Are object literals Pythonic?

JavaScript has object literals, e.g.

var p = {
  name: "John Smith",
  age:  23
}

and .NET has anonymous types, e.g.

var p = new { Name = "John Smith", Age = 23}; // C#

Something similar can be emulated in Python by (ab)using named arguments:

class literal(object):
    def __init__(self, **kwargs):
        for (k,v) in kwargs.iteritems():
            self.__setattr__(k, v)
    def __repr__(self):
        return 'literal(%s)' % ', '.join('%s = %r' % i for i in sorted(self.__dict__.iteritems()))
    def __str__(self):
        return repr(self)

Usage:

p = literal(name = "John Smith", age = 23)
print p       # prints: literal(age = 23, name = 'John Smith')
print p.name  # prints: John Smith

But is this kind of code considered to be Pythonic?

Answer

Have you considered using a named tuple?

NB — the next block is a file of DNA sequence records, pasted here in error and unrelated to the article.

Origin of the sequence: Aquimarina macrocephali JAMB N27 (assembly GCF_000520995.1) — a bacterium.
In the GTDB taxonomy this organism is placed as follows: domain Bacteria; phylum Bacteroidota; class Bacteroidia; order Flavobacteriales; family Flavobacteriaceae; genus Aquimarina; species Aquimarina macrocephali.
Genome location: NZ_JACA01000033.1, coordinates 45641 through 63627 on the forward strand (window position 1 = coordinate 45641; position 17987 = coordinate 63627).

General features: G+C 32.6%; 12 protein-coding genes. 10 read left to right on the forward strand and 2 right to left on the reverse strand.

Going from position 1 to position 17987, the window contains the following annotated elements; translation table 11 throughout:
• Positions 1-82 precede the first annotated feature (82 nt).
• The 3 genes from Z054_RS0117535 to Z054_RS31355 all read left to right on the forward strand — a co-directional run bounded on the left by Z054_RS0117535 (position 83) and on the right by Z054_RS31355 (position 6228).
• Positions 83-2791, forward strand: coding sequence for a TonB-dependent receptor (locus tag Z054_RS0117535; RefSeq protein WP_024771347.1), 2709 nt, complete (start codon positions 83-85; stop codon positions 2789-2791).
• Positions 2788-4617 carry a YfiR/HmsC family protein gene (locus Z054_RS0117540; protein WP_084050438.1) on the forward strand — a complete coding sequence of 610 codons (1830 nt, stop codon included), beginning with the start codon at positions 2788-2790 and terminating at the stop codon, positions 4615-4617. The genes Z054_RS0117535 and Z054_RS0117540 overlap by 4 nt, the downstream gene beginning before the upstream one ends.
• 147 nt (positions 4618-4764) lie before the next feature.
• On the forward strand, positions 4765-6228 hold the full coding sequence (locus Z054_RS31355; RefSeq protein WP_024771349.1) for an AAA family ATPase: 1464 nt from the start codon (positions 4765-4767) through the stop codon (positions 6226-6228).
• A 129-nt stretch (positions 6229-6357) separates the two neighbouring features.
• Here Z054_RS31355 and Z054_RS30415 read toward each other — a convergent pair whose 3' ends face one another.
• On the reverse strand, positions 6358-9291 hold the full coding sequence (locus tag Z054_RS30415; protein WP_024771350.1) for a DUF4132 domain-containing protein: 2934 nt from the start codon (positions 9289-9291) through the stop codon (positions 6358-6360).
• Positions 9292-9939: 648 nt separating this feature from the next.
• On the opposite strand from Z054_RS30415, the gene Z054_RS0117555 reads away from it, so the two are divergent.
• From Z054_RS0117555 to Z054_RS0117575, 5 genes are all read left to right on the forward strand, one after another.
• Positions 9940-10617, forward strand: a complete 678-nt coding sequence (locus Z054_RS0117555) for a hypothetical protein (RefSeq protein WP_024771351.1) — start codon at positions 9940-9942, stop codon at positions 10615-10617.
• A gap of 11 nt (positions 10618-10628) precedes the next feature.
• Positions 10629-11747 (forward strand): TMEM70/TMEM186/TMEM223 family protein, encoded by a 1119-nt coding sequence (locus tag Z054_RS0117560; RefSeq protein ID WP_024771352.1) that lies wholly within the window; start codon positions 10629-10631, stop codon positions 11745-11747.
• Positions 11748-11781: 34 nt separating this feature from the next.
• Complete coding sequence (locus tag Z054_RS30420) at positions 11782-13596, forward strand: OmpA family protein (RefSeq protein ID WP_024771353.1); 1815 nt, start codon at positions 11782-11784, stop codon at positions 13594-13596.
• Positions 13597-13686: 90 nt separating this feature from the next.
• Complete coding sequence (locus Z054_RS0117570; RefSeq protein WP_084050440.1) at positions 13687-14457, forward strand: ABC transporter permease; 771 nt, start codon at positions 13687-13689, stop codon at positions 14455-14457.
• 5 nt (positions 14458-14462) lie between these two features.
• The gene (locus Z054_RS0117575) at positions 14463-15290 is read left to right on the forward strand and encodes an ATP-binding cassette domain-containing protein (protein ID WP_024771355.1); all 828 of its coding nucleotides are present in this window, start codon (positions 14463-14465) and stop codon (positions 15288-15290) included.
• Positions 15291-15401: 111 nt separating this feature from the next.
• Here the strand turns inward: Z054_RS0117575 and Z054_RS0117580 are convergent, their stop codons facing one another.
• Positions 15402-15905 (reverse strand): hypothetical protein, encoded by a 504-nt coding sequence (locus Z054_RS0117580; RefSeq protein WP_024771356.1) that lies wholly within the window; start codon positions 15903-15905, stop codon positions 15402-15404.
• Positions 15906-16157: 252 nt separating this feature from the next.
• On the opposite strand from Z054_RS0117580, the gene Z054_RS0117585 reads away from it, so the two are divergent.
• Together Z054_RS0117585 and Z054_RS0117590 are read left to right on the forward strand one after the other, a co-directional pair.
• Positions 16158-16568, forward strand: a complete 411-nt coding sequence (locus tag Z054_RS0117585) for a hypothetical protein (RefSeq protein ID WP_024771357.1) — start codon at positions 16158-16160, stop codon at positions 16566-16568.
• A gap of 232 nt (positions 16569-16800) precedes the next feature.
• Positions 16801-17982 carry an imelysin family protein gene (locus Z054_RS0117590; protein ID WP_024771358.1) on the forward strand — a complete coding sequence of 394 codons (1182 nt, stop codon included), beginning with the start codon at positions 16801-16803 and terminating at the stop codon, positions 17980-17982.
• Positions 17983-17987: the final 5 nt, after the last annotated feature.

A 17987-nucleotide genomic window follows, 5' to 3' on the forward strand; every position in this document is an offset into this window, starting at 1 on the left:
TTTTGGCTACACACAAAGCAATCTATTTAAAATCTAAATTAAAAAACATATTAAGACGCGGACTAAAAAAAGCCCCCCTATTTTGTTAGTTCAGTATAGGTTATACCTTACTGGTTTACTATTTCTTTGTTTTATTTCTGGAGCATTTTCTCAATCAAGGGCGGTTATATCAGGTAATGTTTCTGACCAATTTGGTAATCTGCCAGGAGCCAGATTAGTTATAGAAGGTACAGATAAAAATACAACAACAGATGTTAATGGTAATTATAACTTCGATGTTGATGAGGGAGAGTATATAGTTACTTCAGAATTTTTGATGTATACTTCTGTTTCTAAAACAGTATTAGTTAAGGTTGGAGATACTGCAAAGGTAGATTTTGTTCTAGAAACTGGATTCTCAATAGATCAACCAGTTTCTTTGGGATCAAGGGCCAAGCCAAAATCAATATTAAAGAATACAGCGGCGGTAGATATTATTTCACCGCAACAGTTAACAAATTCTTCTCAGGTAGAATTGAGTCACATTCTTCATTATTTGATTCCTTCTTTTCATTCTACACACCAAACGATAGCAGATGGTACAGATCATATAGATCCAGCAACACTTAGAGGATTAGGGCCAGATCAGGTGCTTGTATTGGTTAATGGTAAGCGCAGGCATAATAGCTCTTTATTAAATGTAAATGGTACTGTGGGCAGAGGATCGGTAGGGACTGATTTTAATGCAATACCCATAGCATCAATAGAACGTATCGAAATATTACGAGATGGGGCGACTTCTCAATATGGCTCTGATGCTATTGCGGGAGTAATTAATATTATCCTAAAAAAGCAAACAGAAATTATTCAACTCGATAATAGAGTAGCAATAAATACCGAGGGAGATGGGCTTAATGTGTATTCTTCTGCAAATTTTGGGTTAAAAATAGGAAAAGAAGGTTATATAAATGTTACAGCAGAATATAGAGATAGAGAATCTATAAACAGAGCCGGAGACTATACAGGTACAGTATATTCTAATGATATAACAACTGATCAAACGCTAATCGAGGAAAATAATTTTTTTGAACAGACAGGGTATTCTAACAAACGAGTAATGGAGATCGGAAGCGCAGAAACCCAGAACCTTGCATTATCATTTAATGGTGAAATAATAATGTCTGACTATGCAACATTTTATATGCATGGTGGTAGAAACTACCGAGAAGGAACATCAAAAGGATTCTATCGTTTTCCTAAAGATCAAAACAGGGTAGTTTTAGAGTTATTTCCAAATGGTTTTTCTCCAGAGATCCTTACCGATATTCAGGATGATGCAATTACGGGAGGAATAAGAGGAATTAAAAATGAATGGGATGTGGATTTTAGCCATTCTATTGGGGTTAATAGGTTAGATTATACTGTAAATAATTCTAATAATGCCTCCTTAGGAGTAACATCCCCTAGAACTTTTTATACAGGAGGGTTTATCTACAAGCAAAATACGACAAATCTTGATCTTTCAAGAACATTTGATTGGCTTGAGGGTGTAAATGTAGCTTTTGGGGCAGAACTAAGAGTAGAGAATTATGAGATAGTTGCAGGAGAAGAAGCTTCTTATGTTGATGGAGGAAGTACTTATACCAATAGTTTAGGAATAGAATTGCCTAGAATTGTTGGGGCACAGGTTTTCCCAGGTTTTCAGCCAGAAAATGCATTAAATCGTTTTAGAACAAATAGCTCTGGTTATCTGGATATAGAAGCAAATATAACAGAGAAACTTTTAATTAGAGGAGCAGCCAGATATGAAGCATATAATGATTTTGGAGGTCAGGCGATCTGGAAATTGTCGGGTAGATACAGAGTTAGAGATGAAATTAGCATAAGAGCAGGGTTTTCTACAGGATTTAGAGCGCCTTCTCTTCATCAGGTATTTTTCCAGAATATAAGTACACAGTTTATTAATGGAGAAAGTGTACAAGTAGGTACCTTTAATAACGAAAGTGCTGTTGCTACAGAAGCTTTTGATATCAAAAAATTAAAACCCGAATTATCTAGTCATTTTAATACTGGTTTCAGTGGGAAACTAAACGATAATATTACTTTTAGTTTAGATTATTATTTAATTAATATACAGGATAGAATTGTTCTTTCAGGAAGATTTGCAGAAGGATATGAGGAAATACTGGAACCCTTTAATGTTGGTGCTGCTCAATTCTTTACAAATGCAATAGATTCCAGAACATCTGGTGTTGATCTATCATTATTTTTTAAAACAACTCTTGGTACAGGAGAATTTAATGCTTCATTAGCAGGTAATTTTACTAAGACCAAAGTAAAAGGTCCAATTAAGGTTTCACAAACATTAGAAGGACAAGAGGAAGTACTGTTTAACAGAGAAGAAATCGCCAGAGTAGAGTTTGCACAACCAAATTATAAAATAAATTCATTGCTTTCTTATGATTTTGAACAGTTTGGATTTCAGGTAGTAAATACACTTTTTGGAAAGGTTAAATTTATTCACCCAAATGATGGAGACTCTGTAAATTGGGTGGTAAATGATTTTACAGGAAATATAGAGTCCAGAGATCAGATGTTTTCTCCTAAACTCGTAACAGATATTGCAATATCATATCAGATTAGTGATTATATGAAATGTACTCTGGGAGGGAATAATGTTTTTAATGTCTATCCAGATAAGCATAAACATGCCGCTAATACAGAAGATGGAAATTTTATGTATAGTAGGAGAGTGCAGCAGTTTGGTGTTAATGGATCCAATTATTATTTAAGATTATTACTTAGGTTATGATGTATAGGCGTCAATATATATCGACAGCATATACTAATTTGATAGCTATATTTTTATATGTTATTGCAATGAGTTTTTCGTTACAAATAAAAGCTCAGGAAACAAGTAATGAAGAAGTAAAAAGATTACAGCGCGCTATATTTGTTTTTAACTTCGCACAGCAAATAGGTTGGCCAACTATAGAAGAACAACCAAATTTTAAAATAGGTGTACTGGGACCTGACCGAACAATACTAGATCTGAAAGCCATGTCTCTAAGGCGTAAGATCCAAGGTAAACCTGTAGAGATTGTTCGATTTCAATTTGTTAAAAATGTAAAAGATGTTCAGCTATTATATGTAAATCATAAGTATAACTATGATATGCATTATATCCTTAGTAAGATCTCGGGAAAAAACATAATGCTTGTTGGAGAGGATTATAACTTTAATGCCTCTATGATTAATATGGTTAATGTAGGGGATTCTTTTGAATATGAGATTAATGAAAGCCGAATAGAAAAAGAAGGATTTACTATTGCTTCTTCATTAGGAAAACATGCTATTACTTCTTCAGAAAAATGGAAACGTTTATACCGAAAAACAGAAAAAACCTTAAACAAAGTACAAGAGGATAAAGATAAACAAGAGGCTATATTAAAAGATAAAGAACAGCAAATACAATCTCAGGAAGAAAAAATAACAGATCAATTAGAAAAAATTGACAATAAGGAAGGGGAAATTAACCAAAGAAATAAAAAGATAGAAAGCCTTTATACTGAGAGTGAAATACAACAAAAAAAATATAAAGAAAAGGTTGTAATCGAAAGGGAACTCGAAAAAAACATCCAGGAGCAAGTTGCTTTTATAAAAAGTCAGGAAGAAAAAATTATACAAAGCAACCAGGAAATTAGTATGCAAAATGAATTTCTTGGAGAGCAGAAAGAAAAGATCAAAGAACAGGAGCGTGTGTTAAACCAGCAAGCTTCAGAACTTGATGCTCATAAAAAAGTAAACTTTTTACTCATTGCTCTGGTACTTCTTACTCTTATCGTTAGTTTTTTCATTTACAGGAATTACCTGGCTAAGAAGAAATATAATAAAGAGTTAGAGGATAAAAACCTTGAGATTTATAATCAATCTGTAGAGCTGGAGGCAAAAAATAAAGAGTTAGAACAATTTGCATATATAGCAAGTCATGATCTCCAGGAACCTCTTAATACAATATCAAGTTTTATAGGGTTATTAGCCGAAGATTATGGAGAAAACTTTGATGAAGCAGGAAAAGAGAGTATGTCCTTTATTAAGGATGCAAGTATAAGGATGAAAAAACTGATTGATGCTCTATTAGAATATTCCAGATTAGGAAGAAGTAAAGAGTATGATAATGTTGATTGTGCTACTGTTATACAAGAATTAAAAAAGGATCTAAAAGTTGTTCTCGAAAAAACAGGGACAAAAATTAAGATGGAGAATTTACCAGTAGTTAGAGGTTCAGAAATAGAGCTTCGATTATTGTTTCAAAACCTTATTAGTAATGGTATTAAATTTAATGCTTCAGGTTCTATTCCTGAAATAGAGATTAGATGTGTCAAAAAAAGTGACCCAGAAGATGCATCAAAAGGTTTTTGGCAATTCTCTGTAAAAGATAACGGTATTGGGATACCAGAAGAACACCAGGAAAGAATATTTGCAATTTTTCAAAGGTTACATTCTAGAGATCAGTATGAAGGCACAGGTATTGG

Using your dict notation

>>> from collections import namedtuple
>>> L = namedtuple('literal', 'name age')(**{'name': 'John Smith', 'age': 23})

or keyword arguments

>>> L = namedtuple('literal', 'name age')(name='John Smith', age=23)
>>> L
literal(name='John Smith', age=23)
>>> L.name
'John Smith'
>>> L.age
23

It is possible to wrap this behaviour into a function easily enough

def literal(**kw):
    return namedtuple('literal', kw)(**kw)

the lambda equivalent would be

literal = lambda **kw: namedtuple('literal', kw)(**kw)

but personally I think it’s silly giving names to “anonymous” functions

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